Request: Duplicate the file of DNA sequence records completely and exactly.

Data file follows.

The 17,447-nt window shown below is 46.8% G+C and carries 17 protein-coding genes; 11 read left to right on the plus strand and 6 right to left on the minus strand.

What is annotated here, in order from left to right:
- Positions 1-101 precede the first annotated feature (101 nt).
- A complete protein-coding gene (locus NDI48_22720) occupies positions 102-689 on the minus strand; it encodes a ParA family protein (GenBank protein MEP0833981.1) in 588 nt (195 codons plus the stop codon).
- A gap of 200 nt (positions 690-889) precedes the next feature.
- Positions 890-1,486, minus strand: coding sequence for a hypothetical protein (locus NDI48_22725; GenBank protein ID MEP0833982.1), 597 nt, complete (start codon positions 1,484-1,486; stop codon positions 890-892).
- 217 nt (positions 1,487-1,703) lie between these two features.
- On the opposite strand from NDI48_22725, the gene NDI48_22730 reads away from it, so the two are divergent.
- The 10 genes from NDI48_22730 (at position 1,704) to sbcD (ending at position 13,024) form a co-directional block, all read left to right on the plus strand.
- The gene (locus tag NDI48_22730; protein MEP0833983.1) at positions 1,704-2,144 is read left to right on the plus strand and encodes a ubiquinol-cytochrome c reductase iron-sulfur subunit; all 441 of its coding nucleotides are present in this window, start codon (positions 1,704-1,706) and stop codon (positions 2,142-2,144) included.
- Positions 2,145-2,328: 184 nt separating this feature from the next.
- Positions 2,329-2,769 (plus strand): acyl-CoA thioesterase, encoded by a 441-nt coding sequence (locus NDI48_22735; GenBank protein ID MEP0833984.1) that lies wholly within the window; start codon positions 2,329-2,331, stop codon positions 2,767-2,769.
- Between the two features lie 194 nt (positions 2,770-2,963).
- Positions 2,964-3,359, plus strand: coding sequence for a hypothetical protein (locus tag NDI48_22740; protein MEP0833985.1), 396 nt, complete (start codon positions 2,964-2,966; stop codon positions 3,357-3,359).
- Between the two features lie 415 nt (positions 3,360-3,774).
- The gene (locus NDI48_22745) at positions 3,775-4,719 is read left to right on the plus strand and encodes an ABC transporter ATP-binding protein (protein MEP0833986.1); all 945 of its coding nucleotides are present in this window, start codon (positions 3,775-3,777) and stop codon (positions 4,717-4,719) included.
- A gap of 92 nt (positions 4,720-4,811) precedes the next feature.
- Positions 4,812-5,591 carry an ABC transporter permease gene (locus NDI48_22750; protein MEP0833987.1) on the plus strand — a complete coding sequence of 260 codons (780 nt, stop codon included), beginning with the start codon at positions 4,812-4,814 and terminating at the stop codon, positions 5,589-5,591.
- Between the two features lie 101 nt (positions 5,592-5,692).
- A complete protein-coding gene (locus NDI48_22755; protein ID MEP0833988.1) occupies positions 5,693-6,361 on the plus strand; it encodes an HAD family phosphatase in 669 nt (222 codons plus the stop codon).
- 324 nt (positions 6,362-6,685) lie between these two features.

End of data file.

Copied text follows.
The 17,447-nt window shown below is 46.8% G+C and carries 17 protein-coding genes; 11 read left to right on the plus strand and 6 right to left on the minus strand.

What is annotated here, in order from left to right:
- Positions 1-101 precede the first annotated feature (101 nt).
- A complete protein-coding gene (locus NDI48_22720) occupies positions 102-689 on the minus strand; it encodes a ParA family protein (GenBank protein MEP0833981.1) in 588 nt (195 codons plus the stop codon).
- A gap of 200 nt (positions 690-889) precedes the next feature.
- Positions 890-1,486, minus strand: coding sequence for a hypothetical protein (locus NDI48_22725; GenBank protein ID MEP0833982.1), 597 nt, complete (start codon positions 1,484-1,486; stop codon positions 890-892).
- 217 nt (positions 1,487-1,703) lie between these two features.
- On the opposite strand from NDI48_22725, the gene NDI48_22730 reads away from it, so the two are divergent.
- The 10 genes from NDI48_22730 (at position 1,704) to sbcD (ending at position 13,024) form a co-directional block, all read left to right on the plus strand.
- The gene (locus tag NDI48_22730; protein MEP0833983.1) at positions 1,704-2,144 is read left to right on the plus strand and encodes a ubiquinol-cytochrome c reductase iron-sulfur subunit; all 441 of its coding nucleotides are present in this window, start codon (positions 1,704-1,706) and stop codon (positions 2,142-2,144) included.
- Positions 2,145-2,328: 184 nt separating this feature from the next.
- Positions 2,329-2,769 (plus strand): acyl-CoA thioesterase, encoded by a 441-nt coding sequence (locus NDI48_22735; GenBank protein ID MEP0833984.1) that lies wholly within the window; start codon positions 2,329-2,331, stop codon positions 2,767-2,769.
- Between the two features lie 194 nt (positions 2,770-2,963).
- Positions 2,964-3,359, plus strand: coding sequence for a hypothetical protein (locus tag NDI48_22740; protein MEP0833985.1), 396 nt, complete (start codon positions 2,964-2,966; stop codon positions 3,357-3,359).
- Between the two features lie 415 nt (positions 3,360-3,774).
- The gene (locus NDI48_22745) at positions 3,775-4,719 is read left to right on the plus strand and encodes an ABC transporter ATP-binding protein (protein MEP0833986.1); all 945 of its coding nucleotides are present in this window, start codon (positions 3,775-3,777) and stop codon (positions 4,717-4,719) included.
- A gap of 92 nt (positions 4,720-4,811) precedes the next feature.
- Positions 4,812-5,591 carry an ABC transporter permease gene (locus NDI48_22750; protein MEP0833987.1) on the plus strand — a complete coding sequence of 260 codons (780 nt, stop codon included), beginning with the start codon at positions 4,812-4,814 and terminating at the stop codon, positions 5,589-5,591.
- Between the two features lie 101 nt (positions 5,592-5,692).
- A complete protein-coding gene (locus NDI48_22755; protein ID MEP0833988.1) occupies positions 5,693-6,361 on the plus strand; it encodes an HAD family phosphatase in 669 nt (222 codons plus the stop codon).
- 324 nt (positions 6,362-6,685) lie between these two features.